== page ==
August 16, 2019


In what is mistakenly called the civilized world, we like our houses. We have houses for people, and then separate houses for our cars, which are often attached to the house for the people. 

Lots of yards also have smaller houses for lawn and garden tools.

Many people also rent off site mini-houses (more like apartments) for all the extra stuff that doesn't fit into the people house, the car house, or the yard and garden house.

The USA has 2.63 billion square feet of self-storage apartments for stashing excess and lightly loved stuff. That number represents 90% of the global inventory. 

All that extra stuff storage is costing consumer/storagers. US industry revenue is over $30 billion annually, and grows in the region of 3% in recent years. More stuff!

Frequently, once stuff goes into a storage unit, the storer never pulls it out again. For various reasons thousands of storage units are abandoned and put up for auction every year. 

This seems like a good example of how we value things less when they are in great supply.

Stuff in a consumer society is in great supply, and all of it has to go somewhere. If the people house is full, and the car house is full, and the yard/garden house is full, that somewhere is a dusty storage block. 

It seems sad and futile, to spend a life working hard to get the money to support the acquiring and curating of your own unique set of stuff, only for some, or all of it, to be forgotten. 

What, then, is it all for? We have so much stuff that we need special places for all of it to live, and often, die. Is this the special purpose of human life? Is this civilized? Am I missing something here?


A self storage locker is an obvious opportunity to do some downsizing and decluttering. Eliminating off-site storage, and all unnecessary, unwanted, and unloved stuff, saves money and promotes peace of mind.

We have known for a long time that having more wealth and stuff than we need does not increase our level of happiness.  

The happiest people on our planet are those that know what enough is, and are content with that. No storage required.


  1. Once again I'm faced with getting rid of the possessions of someone who has died. Mom and I had been ridding ourselves of extraneous stuff over the past several years or so, but still there is more than any one person ever needed to be sorted. Some family members want me to store it away to be dealt with later. Some want everything to stay just as it was when Mom was here. I'm all for having a "Giving It Away" sale. Just put it all out and give it to anyone who needs or wants it. What was it all for? That's the question I keep asking myself.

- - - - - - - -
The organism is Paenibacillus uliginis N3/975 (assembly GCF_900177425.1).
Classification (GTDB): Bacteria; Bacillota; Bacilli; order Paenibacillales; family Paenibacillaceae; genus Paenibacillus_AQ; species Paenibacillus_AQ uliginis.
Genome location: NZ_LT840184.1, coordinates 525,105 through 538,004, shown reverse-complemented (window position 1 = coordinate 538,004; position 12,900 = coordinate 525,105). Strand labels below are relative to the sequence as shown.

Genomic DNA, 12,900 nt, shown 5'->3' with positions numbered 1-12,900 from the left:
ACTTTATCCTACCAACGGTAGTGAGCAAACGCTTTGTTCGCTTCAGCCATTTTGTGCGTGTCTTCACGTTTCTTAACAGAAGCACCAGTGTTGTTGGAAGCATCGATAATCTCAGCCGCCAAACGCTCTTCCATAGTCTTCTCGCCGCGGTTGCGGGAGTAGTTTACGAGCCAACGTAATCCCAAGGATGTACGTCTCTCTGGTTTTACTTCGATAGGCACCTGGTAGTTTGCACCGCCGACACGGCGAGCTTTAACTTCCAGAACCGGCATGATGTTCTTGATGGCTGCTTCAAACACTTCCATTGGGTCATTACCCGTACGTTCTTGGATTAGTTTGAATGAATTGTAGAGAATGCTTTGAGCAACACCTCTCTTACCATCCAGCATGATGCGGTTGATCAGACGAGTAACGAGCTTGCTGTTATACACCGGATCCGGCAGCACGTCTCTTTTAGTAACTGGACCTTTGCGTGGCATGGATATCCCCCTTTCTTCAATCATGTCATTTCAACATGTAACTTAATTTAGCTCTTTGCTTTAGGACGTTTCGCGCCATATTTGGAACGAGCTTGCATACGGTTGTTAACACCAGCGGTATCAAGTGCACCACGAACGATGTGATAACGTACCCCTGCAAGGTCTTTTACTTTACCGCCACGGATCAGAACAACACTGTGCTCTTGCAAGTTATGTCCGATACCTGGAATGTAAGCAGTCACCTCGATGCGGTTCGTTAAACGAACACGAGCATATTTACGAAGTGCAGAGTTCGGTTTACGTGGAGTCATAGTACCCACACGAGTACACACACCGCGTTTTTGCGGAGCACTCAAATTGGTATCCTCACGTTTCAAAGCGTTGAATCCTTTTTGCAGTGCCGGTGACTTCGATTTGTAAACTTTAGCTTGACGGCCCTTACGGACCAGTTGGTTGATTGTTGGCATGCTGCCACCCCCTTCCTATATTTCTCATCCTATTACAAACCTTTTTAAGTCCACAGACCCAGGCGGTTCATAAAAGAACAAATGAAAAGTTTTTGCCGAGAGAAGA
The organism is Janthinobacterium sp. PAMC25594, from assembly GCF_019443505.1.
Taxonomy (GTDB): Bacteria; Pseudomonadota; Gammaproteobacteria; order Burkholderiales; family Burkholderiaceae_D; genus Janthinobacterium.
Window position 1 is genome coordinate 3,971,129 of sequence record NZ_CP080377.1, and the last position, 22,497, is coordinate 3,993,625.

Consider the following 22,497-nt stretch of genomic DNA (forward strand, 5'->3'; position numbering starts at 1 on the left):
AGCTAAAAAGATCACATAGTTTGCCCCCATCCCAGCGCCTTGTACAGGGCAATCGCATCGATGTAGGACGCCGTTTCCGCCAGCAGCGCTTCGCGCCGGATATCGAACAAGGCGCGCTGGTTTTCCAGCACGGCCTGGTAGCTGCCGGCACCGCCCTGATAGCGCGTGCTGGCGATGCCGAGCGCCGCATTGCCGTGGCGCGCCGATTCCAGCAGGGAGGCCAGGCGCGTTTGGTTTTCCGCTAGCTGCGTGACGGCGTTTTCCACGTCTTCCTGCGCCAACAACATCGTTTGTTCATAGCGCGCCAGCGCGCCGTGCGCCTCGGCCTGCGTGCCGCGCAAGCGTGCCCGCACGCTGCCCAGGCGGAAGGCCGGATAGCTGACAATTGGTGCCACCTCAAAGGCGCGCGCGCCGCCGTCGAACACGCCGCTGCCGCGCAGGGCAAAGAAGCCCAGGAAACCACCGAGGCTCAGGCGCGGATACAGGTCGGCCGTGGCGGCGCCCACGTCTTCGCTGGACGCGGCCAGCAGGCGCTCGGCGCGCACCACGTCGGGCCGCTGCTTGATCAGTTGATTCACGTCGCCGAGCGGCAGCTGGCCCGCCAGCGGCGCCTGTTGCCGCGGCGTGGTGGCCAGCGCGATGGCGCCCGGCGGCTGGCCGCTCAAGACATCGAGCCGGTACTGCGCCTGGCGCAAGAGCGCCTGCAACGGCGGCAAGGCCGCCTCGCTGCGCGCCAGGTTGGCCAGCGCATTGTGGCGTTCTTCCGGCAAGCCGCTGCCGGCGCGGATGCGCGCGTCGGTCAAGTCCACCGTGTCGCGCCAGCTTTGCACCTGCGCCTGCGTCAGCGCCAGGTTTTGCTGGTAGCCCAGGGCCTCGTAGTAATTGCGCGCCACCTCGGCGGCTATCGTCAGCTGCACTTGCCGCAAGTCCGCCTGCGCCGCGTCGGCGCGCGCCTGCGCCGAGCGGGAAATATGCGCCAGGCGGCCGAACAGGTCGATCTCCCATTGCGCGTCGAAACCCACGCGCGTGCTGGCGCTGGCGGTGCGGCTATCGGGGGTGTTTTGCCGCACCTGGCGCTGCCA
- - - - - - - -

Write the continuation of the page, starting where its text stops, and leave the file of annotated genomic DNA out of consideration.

1. Anonymous8/17/2019

      Marla, I am so sorry to hear that you have lost your mum. To then be faced with the task of re-homing all of someone's stuff at this time must be very difficult. If others want things to be stored away perhaps they can then take responsibility for it. You can always photograph things for the memory without having to keep them physically in your space.

      Take good care,


    2. Oh, Marla. People have different views about stuff, I realize. I am all about letting it all go. When my dad died I did not take any of his stuff. I wanted more time with him, not with his stuff. He didn't even like his own stuff, and left most of it in boxes in his basement.

      I love Madeleine's suggestions. "You want it? You deal with it."

      Sorry about your mom, and about her stuff. At least you have a healthy attitude toward it all. We stand with you.

  2. Anonymous8/17/2019

    Nine days before my late husband passed away the whole issue was taken out of my hands: a frozen pipe in the apartment next door burst, created a flood and wiped out 75-80% of our possessions. I have tried to be very mindful of the things I have put into my new home. A home doesn't have to be sparse and bare to be thoughtfully put together, but it is an ongoing process and it does require some thought. And, in some areas, we simply have to deal with certain realities--like the fact that living in Manitoba requires two wardrobes: one to accomodate weeks of 30C + humidity in the summer, another to protect us against -30C + horrific windchills in the winter. More so if one choses walking as their main method of transport. Mela
    "Have nothing in your house that you do not know to be useful, or believe to be beautiful." ~ William Morris (still good advice)

    1. Wow, Mela. That is quite the story, and sorry about your late husband. Sometimes events like you describe are excellent cleansing opportunities. I am glad you saw it in that way.

      Love the Morris quote. How differently we would live if we were to adhere to his advise.

  3. Anonymous8/19/2019

    I just read a great little book by Karen Kingston, Clear Your Clutter with Feng Shui.
    I am a longtime clutter-clearer, and regularly let stuff go. But I loved the reminders in the book about how energy really works. There is a reason we are happier and healthier with less stuff - it's not just about aesthetics. We make space for old energy to leave us and new, healthy energy to come in. I was inspired to clear even more "stuff" from our house. Oh, it feels good!
    Great post, Gregg and Linda!


    1. The book sounds right on target. I love the idea of leaving room for "out with the old", and "in with the new" when speaking of energy flows.

      It DOES feel good to get rid of the dead weight that accumulates in our homes over time. Once we have enough, more is only a burden.


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